Merchant Innovation

TinyRx Injected With $5M To Expand Prescription Delivery

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While the breadth of retail apps that have been released over the last several years have done their part to disrupt the industry, they’ve also served to streamline the buying and checkout process for millions of consumers. Could they do the same for the notoriously convoluted health care system?

That’s the ultimate goal of newly launched startup TinyRx, TechCrunch reported. With its official launch on Tuesday (Nov. 17), TinyRx can begin using its $5 million in initial funding to help ferry deliveries of prescription medicines to the patients who need them. However, in a move that might prove immensely popular with consumers who struggle to find the most cost-effective means of controlling their health, TinyRx is also launching with the ability for users to shop their medications around various providers so they can find the absolute best prices without ever leaving their devices.

“The simple truth about the pharmaceutical industry is that prescriptions are getting more expensive, and less convenient to fulfill,” Andrew Lockhart, co-founder of TinyRx, told TechCrunch. “TinyRx is changing that by leveraging all available resources to find savings for customers, and offering a platform that gets their prescriptions to them fast.”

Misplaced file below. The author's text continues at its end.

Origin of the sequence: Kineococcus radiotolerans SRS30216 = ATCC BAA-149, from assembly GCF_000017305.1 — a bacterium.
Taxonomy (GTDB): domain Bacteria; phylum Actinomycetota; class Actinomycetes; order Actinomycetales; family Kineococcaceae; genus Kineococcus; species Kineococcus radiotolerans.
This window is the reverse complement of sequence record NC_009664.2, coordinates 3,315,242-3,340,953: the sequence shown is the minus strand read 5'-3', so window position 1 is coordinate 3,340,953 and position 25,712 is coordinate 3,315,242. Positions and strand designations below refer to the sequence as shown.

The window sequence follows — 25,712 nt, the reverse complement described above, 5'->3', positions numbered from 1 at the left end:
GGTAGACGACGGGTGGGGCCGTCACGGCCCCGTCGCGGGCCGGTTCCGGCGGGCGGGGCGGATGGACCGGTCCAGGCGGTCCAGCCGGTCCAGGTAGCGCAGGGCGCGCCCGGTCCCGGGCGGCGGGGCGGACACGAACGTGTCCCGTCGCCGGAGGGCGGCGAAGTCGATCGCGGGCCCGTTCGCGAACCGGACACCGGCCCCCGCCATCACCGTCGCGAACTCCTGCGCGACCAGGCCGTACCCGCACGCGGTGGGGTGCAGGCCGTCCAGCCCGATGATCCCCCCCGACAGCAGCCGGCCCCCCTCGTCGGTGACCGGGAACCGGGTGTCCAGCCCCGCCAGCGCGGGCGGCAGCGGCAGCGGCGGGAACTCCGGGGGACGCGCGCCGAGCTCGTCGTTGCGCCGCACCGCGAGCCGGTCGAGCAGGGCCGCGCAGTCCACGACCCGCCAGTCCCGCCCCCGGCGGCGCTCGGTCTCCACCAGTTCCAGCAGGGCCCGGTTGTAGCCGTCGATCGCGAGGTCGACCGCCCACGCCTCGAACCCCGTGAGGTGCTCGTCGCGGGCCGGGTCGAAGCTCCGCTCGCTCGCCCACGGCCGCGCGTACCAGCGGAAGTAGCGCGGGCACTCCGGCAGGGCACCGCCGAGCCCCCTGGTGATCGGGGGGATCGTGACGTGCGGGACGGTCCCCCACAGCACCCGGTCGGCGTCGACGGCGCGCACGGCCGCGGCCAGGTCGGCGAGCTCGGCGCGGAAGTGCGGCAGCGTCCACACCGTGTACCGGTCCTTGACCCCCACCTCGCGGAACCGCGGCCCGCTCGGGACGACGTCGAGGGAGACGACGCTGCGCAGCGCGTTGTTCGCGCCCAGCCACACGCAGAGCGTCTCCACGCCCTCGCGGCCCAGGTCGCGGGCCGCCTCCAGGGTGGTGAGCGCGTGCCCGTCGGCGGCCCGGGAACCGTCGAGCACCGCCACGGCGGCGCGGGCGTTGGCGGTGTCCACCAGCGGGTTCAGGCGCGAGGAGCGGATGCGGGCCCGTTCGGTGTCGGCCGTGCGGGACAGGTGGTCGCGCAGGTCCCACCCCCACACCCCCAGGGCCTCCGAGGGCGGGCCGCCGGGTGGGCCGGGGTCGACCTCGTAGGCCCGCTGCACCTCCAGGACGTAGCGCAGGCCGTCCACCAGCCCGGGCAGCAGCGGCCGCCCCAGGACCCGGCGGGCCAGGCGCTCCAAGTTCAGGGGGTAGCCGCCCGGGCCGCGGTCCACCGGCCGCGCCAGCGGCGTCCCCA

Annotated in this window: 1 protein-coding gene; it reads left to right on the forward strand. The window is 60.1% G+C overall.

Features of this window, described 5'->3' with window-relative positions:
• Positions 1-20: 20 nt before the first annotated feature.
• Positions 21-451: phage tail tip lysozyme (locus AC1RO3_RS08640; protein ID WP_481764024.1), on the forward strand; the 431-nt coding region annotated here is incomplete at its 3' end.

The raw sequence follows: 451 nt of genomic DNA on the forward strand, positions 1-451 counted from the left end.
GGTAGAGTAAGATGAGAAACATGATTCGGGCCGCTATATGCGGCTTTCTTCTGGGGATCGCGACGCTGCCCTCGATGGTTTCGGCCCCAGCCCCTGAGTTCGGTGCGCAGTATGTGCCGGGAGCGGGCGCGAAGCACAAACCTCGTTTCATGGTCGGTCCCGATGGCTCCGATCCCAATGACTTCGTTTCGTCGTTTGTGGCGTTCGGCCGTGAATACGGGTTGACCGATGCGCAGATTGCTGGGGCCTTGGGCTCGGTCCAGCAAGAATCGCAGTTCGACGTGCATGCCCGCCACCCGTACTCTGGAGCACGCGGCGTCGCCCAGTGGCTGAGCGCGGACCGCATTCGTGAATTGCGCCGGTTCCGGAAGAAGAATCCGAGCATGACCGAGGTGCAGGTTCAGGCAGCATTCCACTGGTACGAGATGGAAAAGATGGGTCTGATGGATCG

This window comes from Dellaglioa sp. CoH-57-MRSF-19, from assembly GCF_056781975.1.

The Next Web explained that TinyRx is launching with the expectation that pharmacy deliveries will be made in as little as two hours after ordering. Instead of taking a cut of the pharmacy’s revenue on each transaction, TinyRx instead established revenue-sharing models with its initial partners, which may have made joining forces with the unproven startup a less risky proposition than it might have been for pharmacies.

TinyRx is only available to California patients in the San Francisco, Oakland and Berkeley areas, though Lockhart and co-founder Chris Bockman told TechCrunch that they aim to expand into other markets as soon as 2016.

If TinyRx can do for patients and pharmacies what it promises, seeing the service spread across the country shouldn’t be a tough pill to swallow.

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